Cathedral of Christ the Saviour Banja Luka
Probably Banja Luka’s most iconic landmark is its Orthodox cathedral, the Cathedral of Christ the Saviour. Construction is relatively recent (1929), but the model is after older, more traditional Orthodox church architecture.
On the outside it has a tall tower and gold domed roof, while the inside is amazingly ornate and decorative. Details inside include a painted ceiling, a wealth of gold objects, and a carved wooden altar.
It's found right in the heart of the city, and is a symbol of pride for the inhabitants since it has been a constant feature throughout years of conflict, beginning with persecution of Serbs during the Second World War.
Mariastern Abbey Banja Luka
This Catholic monastery of the Trappist Order of monks is just outside the city of Banja Luka. It's the only Trappist monastery in southeastern Europe, and was once the largest monastery of its kind. Today it's the smallest with only two monks.
It's from in 1869and came with the arrival of Austro–Hungarian Christians into the region. It was a key symbol of the increasing presence of the Austro-Hungarian Empire in Bosnia.
Until the beginning of Communist rule in Yugoslavia the monastery was one of the largest printing presses in the country; now, its main production is of Trappist cheese. The church within the abbey complex is the Church of the Assumption of the Blessed Virgin Mary, and the whole monastery is exemplary of Central European architecture from the 19th century.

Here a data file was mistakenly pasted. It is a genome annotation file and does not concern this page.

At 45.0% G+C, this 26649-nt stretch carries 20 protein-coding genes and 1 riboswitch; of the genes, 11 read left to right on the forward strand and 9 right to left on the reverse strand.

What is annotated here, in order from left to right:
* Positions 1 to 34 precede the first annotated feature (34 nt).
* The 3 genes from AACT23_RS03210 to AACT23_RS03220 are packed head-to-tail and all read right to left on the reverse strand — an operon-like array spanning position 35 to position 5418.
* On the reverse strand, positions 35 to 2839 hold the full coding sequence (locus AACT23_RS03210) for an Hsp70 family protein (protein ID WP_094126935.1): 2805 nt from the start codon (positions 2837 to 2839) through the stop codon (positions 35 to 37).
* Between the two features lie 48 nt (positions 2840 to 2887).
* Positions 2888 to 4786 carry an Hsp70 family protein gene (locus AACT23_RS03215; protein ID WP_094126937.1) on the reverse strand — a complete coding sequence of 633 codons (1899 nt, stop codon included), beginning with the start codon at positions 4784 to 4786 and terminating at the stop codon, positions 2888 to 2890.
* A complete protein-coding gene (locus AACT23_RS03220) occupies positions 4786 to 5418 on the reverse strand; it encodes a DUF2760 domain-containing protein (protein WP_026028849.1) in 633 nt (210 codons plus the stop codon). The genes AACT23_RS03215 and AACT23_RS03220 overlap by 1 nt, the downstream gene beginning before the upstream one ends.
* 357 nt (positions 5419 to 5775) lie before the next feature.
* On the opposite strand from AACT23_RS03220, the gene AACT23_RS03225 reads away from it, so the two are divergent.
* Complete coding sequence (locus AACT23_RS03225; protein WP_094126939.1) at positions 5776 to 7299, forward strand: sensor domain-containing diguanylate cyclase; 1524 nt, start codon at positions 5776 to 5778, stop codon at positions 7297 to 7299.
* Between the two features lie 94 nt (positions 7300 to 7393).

Castel Fortress Banja Luka
There has been a fortress of some kind on this spot since the Romans first constructed a building here, although there is evidence that suggests neolithic-era people also inhabited and fortified the area.
The fortress is close to the center of Banja Luka, and was an important military fortification as well as a strategic hub during the Austro-Hungarian and Ottoman wars. Things to spot within the fortress include a Roman sarcophagus, ancient stone walls, and lovely views of the river from atop the fortifications.
Banski Dvor Cultural Center
Built in the 1920's as a palace for the local governor, Banski Dvor is now used as a cultural center that hosts exhibitions, concerts, lectures and performances, as well as other cultural events.
The building itself is grand, with many of the large rooms embracing classic 1920's Neo-Renaissance style, such as chandeliers and high ceilings. The building is open to explore, even when there are no current cultural events occurring.